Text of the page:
How cars have squeezed pedestrians off the streets and made it almost impossible to walk

Lexington before and after
© John Massengale

New York Mayor Bill de Blasio as adopted Vision Zero, which Mike noted "aims to make roads safe and reduce accidental deaths and injuries to zero by improving the transportation system using proven tools and core principles." But it is going to be a tough slog, when there has been a hundred years of efforts by "Organized Motordom", as John Massengale calls it, to get pesky pedestrians off the road and out of their way.

But not only did they push the pedestrians out of the road, invent jay-walking to ensure that they stay out of it, but then they stole the sidewalks. This extraordinary photo by John Massengale is shot from the same vantage point as an archival shot. The buildings have lost their light wells and their stoops, and all of their entrances would have been changed internally. He writes:

The houses (designed by Henry Hardenbergh, the architect of many important New York buildings, including the Plaza Hotel and The Dakota apartment house) undoubtedly lost value when they lost their stoops and light. Perhaps the owners of the houses got in their cars and drove out to find new homes in the suburbs. That’s what many New Yorkers did when the city converted Manhattan’s wide, numbered avenues like Third Avenue into one-way arterials. Urban designers call these “auto sewers,” because they make it easier for traffic to flow in and out of the city—until all the suburbanites driving in clog the roads with what is known as “induced” traffic. And no one wants to live on a clogged auto sewer.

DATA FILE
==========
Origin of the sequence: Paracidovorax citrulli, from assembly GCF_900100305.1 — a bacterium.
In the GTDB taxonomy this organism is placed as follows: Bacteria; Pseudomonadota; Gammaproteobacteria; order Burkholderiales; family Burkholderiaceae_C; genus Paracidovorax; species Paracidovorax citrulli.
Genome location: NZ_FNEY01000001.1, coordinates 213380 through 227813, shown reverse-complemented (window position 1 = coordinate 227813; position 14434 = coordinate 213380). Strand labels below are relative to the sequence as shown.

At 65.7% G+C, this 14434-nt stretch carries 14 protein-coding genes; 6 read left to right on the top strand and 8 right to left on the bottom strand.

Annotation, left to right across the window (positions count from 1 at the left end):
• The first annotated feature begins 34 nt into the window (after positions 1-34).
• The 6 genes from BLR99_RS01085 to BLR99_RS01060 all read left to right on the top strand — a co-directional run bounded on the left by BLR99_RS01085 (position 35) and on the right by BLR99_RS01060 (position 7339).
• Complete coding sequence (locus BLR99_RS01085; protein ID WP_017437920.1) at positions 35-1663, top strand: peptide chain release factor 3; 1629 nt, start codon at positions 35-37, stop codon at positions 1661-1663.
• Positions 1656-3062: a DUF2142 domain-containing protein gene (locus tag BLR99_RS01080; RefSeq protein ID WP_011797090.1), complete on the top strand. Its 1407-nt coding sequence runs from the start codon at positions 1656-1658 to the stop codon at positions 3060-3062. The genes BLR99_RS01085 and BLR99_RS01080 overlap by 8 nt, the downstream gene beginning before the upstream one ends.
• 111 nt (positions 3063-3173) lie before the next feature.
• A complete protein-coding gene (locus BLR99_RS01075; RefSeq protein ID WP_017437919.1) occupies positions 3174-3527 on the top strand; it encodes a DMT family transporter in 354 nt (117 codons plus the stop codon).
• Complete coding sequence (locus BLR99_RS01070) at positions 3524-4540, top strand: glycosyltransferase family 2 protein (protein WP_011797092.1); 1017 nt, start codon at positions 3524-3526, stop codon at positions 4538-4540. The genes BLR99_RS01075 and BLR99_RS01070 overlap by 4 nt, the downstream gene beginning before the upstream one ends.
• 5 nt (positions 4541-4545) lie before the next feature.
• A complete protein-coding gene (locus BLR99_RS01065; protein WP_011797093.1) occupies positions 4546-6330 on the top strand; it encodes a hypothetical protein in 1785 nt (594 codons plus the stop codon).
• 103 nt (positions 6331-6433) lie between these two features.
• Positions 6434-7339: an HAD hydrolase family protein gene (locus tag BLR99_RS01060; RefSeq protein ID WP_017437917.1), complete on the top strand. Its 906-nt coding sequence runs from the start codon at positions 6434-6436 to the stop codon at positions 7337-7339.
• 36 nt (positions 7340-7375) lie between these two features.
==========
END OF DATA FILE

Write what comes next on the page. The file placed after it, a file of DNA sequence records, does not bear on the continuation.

Massengale wonders why New York would be like this.

It’s worth pointing out that New York is the last place that should suffer from this. Not only do most New Yorkers not own cars, we also have trains, subways, buses, and taxis for everyone else. Underneath the narrow sidewalks pictured above is a subway line that by itself carries more people every day than the combined transit systems of San Francisco, Chicago, and Boston.

New York Post cover© New York Post

Massengale is angry that the police response to Vision Zero is to arrest jaywalkers and beat up old pedestrians who don't speak english. "“Streets for people” means we should ticket speeding cars, not jaywalking residents and visitors enjoying the life of the city." He's right. And they should narrow Lexington Avenue and bring back the sidewalks and stoops while they are at it.

More in Street Design.

How cars have squeezed pedestrians off the streets and made it almost impossible to walk
A before and after photo of Lexington Avenue tells the story.

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